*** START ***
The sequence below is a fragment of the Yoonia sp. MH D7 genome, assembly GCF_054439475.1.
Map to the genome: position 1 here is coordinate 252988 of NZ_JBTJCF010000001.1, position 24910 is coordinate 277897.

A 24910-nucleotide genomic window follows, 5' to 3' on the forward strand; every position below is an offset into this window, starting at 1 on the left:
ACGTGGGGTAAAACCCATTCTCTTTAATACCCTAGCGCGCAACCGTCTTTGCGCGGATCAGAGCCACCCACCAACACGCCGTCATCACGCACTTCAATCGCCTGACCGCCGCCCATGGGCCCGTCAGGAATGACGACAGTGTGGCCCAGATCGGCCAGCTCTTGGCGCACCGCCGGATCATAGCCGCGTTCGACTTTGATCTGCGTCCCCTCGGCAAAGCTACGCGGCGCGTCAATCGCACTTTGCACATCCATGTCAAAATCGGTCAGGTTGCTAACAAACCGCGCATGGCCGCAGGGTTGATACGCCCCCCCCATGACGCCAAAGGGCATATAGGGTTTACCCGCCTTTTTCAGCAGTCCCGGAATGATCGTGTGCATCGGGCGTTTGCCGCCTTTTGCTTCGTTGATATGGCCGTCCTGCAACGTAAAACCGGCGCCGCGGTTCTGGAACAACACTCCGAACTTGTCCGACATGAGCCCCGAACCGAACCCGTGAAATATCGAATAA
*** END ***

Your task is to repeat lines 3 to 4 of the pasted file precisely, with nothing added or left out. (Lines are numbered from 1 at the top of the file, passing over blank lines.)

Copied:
A 24910-nucleotide genomic window follows, 5' to 3' on the forward strand; every position below is an offset into this window, starting at 1 on the left:
ACGTGGGGTAAAACCCATTCTCTTTAATACCCTAGCGCGCAACCGTCTTTGCGCGGATCAGAGCCACCCACCAACACGCCGTCATCACGCACTTCAATCGCCTGACCGCCGCCCATGGGCCCGTCAGGAATGACGACAGTGTGGCCCAGATCGGCCAGCTCTTGGCGCACCGCCGGATCATAGCCGCGTTCGACTTTGATCTGCGTCCCCTCGGCAAAGCTACGCGGCGCGTCAATCGCACTTTGCACATCCATGTCAAAATCGGTCAGGTTGCTAACAAACCGCGCATGGCCGCAGGGTTGATACGCCCCCCCCATGACGCCAAAGGGCATATAGGGTTTACCCGCCTTTTTCAGCAGTCCCGGAATGATCGTGTGCATCGGGCGTTTGCCGCCTTTTGCTTCGTTGATATGGCCGTCCTGCAACGTAAAACCGGCGCCGCGGTTCTGGAACAACACTCCGAACTTGTCCGACATGAGCCCCGAACCGAACCCGTGAAATATCGAATAA